"Lacking? I disagree. Toyota has been trying for years without any major success (that one was renamed too if you recall) and Nissan is struggling along now."

    How long has Ford been selling the F series? 50 years?

    Toyota has been in the market for what? A decade? And Toyota would bring the total number of competitors in the field to four. The number of nameplates in the mid-size sedan market is something like three or four times that of the big truck market. And that market has been competitive since the dawn of the automobile.
  • thegraduatethegraduate Posts: 9,731
    Right, it (timing belt replacement) isn't cheap...somewhere between $300 and $400 with water pump and labor. Lucky for me, it wasn't my car when this was done, but my grandmother's. She gave it to me shortly thereafter on my 15th Bday as a gift.
  • steverstever YooperlandPosts: 40,006
    Ok Varmint, you qualify. :shades:

    Now, what was your TCO for those 7 years?

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  • varmintvarmint Posts: 6,326
    Hmmm... lemme see...

    $500 because I was dumb and got the distributor wet while cleaning out the engine bay. (Off-roading in the mud suddenly got expensive.)

    2 new sets of wiper blades. What do those go for?

    5 new tires. (4 replaced when they wore out. 1 replaced due to a gash in the sidewall.) I think those tires ran about $77 each.

    Oil changes every 4-5K miles. Call it 25 changes at approx $33 bucks per change... $825.

    I'd have to check my receipts for the cost of brake pad replacement. I changed the rear diff fluid twice. Plus air filters and other scheduled maintenance.

    I averaged 25+ mpg over the life of the vehicle, so I probably killed about 4,560 dinosaurs. The price of dino juice has varied over the years, but if we used today's prices (my area) we're looking at 11,628 freakin' dollars.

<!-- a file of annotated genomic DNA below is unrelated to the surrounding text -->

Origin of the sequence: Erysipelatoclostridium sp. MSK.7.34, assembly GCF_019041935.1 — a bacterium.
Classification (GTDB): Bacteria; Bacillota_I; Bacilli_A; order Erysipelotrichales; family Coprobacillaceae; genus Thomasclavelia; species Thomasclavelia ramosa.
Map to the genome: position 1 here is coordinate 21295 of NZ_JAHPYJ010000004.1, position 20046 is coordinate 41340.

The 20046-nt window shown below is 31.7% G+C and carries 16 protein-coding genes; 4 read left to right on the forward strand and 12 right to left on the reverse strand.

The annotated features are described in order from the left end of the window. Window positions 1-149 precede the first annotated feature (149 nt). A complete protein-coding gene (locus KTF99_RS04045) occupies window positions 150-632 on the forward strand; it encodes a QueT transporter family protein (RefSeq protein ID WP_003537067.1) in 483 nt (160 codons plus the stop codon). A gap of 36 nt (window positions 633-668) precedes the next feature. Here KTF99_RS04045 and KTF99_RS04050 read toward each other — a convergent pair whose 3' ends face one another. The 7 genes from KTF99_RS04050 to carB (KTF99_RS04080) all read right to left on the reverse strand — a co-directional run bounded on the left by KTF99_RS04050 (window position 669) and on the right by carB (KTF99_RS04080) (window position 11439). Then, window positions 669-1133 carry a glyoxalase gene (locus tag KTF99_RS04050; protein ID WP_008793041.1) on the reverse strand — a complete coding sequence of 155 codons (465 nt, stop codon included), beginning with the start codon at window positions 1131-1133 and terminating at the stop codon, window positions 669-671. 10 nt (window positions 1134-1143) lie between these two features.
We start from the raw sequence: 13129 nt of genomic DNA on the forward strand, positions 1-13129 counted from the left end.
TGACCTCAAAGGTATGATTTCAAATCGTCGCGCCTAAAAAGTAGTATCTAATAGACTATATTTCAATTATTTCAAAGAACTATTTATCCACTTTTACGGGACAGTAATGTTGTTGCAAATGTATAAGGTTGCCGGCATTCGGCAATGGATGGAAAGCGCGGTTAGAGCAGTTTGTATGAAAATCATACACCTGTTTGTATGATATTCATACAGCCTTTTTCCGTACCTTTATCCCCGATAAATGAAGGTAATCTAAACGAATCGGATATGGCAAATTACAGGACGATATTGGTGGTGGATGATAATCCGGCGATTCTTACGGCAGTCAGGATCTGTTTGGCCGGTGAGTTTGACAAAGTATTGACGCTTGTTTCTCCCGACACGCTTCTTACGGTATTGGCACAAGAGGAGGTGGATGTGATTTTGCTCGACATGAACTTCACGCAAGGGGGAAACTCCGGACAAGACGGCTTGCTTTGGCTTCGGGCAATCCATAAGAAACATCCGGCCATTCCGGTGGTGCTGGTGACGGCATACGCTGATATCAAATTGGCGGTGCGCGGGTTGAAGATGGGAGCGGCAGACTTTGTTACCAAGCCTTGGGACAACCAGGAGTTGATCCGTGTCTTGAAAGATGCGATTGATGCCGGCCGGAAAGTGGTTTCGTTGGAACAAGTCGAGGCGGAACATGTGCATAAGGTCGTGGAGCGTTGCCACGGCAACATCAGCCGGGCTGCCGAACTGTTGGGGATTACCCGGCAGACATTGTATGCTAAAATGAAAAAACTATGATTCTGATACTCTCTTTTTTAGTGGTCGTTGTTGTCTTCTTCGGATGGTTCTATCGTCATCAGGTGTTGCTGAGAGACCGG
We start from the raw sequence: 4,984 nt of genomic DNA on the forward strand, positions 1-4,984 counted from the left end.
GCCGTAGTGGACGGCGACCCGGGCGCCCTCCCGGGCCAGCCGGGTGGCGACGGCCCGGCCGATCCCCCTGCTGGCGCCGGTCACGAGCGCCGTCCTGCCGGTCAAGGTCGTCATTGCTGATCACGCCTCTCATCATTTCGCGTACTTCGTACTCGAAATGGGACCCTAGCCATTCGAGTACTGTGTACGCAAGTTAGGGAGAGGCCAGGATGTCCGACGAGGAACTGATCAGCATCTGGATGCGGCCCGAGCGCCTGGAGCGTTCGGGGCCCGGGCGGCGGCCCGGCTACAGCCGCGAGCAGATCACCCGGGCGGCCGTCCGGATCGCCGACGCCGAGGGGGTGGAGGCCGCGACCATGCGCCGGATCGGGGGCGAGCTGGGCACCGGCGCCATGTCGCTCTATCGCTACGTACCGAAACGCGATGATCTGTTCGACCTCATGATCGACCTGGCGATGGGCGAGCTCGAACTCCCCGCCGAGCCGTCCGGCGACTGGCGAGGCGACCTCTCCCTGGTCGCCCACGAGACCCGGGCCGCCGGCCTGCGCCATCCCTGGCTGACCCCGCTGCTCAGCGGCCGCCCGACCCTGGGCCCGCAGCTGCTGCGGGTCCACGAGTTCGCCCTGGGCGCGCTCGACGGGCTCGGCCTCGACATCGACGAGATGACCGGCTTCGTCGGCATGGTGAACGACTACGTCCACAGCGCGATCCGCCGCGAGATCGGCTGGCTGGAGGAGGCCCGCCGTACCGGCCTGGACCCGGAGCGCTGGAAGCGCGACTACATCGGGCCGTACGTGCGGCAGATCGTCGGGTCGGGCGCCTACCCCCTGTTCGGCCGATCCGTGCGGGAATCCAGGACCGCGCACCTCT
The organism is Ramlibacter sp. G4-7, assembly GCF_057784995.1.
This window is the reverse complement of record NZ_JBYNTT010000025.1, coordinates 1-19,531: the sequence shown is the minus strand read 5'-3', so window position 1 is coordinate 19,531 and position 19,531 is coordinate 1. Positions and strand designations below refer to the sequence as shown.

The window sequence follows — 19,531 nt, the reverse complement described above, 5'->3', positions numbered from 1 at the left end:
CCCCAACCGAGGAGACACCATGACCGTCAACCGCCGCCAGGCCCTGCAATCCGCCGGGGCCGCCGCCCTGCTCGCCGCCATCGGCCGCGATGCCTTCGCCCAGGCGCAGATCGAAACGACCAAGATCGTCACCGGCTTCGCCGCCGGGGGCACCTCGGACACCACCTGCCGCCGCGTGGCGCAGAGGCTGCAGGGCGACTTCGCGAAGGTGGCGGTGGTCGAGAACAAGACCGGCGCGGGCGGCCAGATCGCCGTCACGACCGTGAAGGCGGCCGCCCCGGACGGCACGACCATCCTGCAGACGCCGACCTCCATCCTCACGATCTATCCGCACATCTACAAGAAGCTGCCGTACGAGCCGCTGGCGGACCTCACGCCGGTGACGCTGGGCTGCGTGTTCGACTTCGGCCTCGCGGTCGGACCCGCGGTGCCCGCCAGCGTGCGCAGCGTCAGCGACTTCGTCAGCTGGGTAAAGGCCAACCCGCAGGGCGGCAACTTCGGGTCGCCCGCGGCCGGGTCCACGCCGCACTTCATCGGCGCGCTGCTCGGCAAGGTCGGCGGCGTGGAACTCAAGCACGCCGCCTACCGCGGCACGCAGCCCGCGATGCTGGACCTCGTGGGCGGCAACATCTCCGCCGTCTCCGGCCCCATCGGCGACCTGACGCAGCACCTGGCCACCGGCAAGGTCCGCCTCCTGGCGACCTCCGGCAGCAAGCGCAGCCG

Bought the rig for $19,500.

    That doesn't include the costs for the two rear-enders as those were covered by insurance.
  • baggs32baggs32 Posts: 3,210
    Toyota has been in the market for what? A decade?

    Roughly, yes. About how long Hyundai has been in any market and look at them now. Like I said, it doesn't take long anymore. Why do you think everyone is so worried about China now?

    And Toyota would bring the total number of competitors in the field to four. The number of nameplates in the mid-size sedan market is something like three or four times that of the big truck market. And that market has been competitive since the dawn of the automobile.

    The number of competitors in the mid-size car market is so big because companies like Ford and GM have multiple entries. The margin isn't so wide when you look at it that way.
  • blueiedgodblueiedgod Posts: 2,803
    Roughly, yes. About how long Hyundai has been in any market and look at them now. Like I said, it doesn't take long anymore. Why do you think everyone is so worried about China now?

    Hyundai has been selling in the US for 20 years now. Anyone remember Hyundai Excel? What a POS it was.

    The best they can do so far is to copy Accord's rear end and Camry's front end styling and call it their bread and butter warrior.
  • drive62drive62 Posts: 637
    The best they can do so far is to copy Accord's rear end and Camry's front end styling and call it their bread and butter warrior.

    And they do it at a significantly lower price point, with a longer warranty, etc.

    What exactly does a car from 20 years ago have to do with the brand today? Isn't that what many say here about domestic products? 20 (actually probably 30 or more) people said similar things about Honda vehicles.

    Hyundai, IMHO is a formidable competitor to Honda.
  • drive62drive62 Posts: 637
    Back to topic.

    From an article in USA Today. I guess those Hybrids aren't moving.

    Last week, Ford announced nationwide zero-percent financing for its Escape Hybrid sport-utility vehicle. Mazda is offering an 0.9% annual percentage rate on some of its models, Toprak says.
  • baggs32baggs32 Posts: 3,210
    From an article in USA Today. I guess those Hybrids aren't moving.

    Part of that article should have been about the Highlander Hybrid as well. Both it and the Escape Hybrid appear to be too high priced for many consumers right now and the incentives are starting to kick in. It was only a matter of time.
  • baggs32baggs32 Posts: 3,210
    265 HP!

    Note it's on regular 87 too. No mention that it will appear in the Escape as usual.
  • drive62drive62 Posts: 637
    The article was about how to save money in an era of rising interest rates. It wasn't about Hybrids. USA Today used Ford and Mazda's low rates as an example of how you can still find low rates.

    AFAIK Toyota isn't offering zero percent financing on any model.